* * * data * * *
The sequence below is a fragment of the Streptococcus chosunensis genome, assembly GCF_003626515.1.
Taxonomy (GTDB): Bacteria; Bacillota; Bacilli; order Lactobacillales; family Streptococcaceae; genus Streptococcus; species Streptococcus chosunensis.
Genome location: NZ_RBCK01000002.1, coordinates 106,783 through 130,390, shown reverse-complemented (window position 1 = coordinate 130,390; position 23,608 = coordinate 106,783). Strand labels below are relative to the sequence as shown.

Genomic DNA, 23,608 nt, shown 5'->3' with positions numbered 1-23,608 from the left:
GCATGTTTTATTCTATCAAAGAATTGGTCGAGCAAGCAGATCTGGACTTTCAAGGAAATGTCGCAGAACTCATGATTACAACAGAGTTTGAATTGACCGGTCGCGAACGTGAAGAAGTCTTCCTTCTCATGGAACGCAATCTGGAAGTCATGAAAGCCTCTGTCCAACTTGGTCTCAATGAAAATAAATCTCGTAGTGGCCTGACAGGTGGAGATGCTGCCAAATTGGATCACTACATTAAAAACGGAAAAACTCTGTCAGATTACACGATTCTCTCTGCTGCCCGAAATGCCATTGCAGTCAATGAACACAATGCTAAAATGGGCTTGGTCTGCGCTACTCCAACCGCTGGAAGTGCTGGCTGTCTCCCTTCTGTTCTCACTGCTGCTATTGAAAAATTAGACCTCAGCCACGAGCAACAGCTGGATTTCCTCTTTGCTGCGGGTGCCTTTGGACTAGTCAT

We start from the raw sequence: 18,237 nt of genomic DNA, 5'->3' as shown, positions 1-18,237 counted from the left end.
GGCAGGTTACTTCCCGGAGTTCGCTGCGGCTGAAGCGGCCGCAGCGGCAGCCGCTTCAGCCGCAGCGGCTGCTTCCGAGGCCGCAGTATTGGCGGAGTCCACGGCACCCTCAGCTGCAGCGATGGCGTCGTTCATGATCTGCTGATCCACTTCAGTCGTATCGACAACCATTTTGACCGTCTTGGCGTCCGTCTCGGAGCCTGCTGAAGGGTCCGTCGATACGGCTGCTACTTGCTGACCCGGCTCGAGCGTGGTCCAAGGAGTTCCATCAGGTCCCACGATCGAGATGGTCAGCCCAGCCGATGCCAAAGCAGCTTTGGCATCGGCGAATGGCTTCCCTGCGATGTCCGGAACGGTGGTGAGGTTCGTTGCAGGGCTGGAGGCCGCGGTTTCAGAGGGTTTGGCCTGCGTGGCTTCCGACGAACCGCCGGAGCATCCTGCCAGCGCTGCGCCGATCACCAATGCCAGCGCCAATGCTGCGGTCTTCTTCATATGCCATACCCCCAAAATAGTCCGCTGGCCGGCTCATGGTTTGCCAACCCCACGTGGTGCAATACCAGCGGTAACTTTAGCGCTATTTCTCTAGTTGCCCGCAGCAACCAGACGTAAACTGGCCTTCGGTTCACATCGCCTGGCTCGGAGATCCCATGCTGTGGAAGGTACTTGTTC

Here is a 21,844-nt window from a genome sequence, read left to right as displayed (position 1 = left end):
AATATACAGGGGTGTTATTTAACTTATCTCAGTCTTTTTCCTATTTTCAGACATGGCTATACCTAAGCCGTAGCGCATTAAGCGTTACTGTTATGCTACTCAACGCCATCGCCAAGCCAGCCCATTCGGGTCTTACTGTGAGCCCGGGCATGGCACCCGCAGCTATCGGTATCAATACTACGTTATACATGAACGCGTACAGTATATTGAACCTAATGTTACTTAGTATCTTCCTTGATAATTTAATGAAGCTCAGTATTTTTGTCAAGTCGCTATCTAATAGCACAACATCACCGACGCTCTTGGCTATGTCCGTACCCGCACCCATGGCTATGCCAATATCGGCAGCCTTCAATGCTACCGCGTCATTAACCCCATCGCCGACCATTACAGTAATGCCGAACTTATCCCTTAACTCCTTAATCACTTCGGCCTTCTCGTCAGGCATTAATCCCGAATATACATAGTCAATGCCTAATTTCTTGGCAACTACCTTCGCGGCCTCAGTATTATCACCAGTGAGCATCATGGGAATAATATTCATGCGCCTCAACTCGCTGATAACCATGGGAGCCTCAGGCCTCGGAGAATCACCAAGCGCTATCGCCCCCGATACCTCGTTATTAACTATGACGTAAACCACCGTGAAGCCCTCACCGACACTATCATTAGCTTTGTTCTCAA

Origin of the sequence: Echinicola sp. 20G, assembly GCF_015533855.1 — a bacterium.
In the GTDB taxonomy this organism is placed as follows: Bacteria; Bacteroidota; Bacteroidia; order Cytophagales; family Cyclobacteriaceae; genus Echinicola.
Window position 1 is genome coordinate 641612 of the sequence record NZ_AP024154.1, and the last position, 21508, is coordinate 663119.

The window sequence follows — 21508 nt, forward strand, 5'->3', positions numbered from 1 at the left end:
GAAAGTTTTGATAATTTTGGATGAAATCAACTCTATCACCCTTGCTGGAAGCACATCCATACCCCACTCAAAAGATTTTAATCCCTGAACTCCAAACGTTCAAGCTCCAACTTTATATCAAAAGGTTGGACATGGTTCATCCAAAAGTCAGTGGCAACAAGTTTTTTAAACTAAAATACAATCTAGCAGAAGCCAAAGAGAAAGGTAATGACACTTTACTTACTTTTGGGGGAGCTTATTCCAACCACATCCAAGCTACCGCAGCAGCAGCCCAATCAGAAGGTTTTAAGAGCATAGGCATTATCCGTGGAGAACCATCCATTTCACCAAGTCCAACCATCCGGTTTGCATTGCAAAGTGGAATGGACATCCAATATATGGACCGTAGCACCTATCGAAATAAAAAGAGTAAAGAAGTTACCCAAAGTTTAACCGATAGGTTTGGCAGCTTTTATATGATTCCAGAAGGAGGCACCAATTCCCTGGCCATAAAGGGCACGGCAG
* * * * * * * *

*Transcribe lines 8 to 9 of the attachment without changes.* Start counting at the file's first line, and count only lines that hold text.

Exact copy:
Here is a 21,844-nt window from a genome sequence, read left to right as displayed (position 1 = left end):
AATATACAGGGGTGTTATTTAACTTATCTCAGTCTTTTTCCTATTTTCAGACATGGCTATACCTAAGCCGTAGCGCATTAAGCGTTACTGTTATGCTACTCAACGCCATCGCCAAGCCAGCCCATTCGGGTCTTACTGTGAGCCCGGGCATGGCACCCGCAGCTATCGGTATCAATACTACGTTATACATGAACGCGTACAGTATATTGAACCTAATGTTACTTAGTATCTTCCTTGATAATTTAATGAAGCTCAGTATTTTTGTCAAGTCGCTATCTAATAGCACAACATCACCGACGCTCTTGGCTATGTCCGTACCCGCACCCATGGCTATGCCAATATCGGCAGCCTTCAATGCTACCGCGTCATTAACCCCATCGCCGACCATTACAGTAATGCCGAACTTATCCCTTAACTCCTTAATCACTTCGGCCTTCTCGTCAGGCATTAATCCCGAATATACATAGTCAATGCCTAATTTCTTGGCAACTACCTTCGCGGCCTCAGTATTATCACCAGTGAGCATCATGGGAATAATATTCATGCGCCTCAACTCGCTGATAACCATGGGAGCCTCAGGCCTCGGAGAATCACCAAGCGCTATCGCCCCCGATACCTCGTTATTAACTATGACGTAAACCACCGTGAAGCCCTCACCGACACTATCATTAGCTTTGTTCTCAA